While there may still be a small number of South Africans who cling to the idea that Afrikaans music is just “sokkie treffers”, it’s always been far more than that. Covering every genre from pop to country, gospel, and hip-hop, female Afrikaans artists have been incredibly important to the evolution of Afrikaans music. The success of Karen Zoid, for instance, was instrumental to the Afrikaans rock explosion of the early 2000s. 

While mainstream pop artists such as Demi Lee MooreLianie May, and Riana Nel are at the top of Afrikaans artist and album lists per Spotify data, things are far more diverse than they might appear on the surface. 

According to Henco Harmse, Spotify’s Afrikaans Specialist Manager, Artist and Label Partnerships in South Africa, there are plenty of female Afrikaans artists to be enthusiastic about. 

“People might not realise how diverse a range of genres female Afrikaans artists play in,” he says. “But in addition to traditional genres such as pop, praise and worship, and country, there are Afrikaans-speaking women doing really interesting things in genres such as Gqom, hip-hop, and dance.” 

It’s no accident, for example, that performers such as the late Angie oeh and Paula Kammies feature prominently on Spotify’s Afrikanses Hip-Hop and Gqom Afrikaans playlists respectively.    

Harmse points out that female Afrikaans artists have international appeal too.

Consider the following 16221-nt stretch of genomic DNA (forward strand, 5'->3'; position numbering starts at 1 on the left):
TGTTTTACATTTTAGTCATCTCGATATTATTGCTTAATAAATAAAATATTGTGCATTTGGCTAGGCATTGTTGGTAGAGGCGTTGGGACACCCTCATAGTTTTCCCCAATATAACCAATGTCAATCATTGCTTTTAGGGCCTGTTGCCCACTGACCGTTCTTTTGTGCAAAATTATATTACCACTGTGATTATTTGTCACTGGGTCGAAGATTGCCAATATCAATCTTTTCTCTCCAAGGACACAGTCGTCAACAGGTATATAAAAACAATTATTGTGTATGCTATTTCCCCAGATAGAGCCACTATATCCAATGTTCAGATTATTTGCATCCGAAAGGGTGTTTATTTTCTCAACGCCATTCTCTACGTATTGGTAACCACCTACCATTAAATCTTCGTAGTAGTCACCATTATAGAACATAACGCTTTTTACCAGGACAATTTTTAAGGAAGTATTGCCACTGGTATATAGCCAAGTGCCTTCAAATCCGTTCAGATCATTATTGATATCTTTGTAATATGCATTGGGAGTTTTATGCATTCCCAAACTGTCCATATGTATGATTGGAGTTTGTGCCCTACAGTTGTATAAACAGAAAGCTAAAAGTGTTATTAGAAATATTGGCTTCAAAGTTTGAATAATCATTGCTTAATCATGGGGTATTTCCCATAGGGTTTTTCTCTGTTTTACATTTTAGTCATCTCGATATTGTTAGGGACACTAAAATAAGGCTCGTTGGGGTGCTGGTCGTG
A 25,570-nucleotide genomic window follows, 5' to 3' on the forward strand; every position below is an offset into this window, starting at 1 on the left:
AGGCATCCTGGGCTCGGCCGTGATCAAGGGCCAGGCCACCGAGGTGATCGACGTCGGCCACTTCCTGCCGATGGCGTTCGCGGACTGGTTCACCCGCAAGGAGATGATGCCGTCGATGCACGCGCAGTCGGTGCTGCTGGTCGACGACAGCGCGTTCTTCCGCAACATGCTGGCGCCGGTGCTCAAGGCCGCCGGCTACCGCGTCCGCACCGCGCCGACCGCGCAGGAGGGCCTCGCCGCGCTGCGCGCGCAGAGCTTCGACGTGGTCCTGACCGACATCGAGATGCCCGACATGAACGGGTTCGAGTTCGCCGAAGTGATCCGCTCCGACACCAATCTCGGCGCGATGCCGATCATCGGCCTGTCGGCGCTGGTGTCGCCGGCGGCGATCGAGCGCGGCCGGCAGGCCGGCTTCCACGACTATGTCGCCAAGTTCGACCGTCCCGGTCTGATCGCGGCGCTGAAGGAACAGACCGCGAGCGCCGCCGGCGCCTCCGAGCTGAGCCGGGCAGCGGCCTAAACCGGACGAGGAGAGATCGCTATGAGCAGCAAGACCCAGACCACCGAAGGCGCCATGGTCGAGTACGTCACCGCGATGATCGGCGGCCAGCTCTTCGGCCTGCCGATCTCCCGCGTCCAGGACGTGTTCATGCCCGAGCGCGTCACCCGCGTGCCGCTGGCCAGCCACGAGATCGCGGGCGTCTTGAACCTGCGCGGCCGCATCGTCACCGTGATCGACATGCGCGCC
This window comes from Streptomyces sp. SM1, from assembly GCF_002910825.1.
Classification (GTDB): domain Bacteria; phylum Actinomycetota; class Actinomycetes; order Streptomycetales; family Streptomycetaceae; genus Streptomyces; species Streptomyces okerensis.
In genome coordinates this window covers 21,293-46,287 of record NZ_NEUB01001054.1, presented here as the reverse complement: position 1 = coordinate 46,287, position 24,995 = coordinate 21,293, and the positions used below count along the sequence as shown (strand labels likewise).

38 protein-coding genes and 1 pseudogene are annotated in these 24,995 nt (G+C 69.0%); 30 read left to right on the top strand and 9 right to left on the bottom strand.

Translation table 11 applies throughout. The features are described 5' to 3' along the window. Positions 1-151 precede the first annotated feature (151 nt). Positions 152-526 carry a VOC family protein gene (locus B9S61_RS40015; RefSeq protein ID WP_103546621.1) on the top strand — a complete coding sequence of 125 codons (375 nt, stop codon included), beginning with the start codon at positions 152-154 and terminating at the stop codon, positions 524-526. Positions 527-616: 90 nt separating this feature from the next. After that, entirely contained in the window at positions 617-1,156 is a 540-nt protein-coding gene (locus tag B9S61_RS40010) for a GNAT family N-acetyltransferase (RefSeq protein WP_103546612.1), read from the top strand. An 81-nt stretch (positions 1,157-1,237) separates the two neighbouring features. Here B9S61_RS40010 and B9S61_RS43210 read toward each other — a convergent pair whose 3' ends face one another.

“If you take a look at our Country Worldwide playlist, for example, you’ll see a number of Afrikaans artists,” he says. “These include female singers and performers such as Demi Lee Moore, and Tarryn Lamb. Their appearance, and those of other Afrikaans singers on international playlists, only underlines how much musical talent there is in South Africa and shows how much we have to offer the world.”   

Spotify data also shows that female Afrikaans artists are catering to a broad range of age-groups. While the biggest age-group is listeners aged 35 to 44, half of the listeners are younger than 34, suggesting that there is still significant youth appeal among these artists. Those young listeners have flocked to playlists such as one called “VAAIBS” (a slang translation of “vibes) aimed at Gen Z listeners.  VAAIBS covers a broad range of genres and includes artists as diverse as Angie oehAnzelle, and Marissa.  

“Their broad appeal extends beyond age-group demographics too,” says Harmse. “If you take a look at the South African cities that female Afrikaans artists are most popular in, it’s not just the ones that one might typically think of as being more Afrikaans. In fact, female Afrikaans artists get more listens in a city like Durban than they do in Bloemfontein or Potchefstroom.” 

It should be clear then that Afrikaans music’s future could be even more exciting and innovative than its history. It should also be clear that its biggest  artists are already taking Afrikaans music to the world. Crucially, female artists will likely have an even bigger role to play in that future. 

“There’s far more to Afrikaans music than people’s stereotypical understanding of it,” Harmse concludes. “That’s true now more than ever and, just as they have always done, female artists will be at the forefront of driving its ongoing evolution. ”

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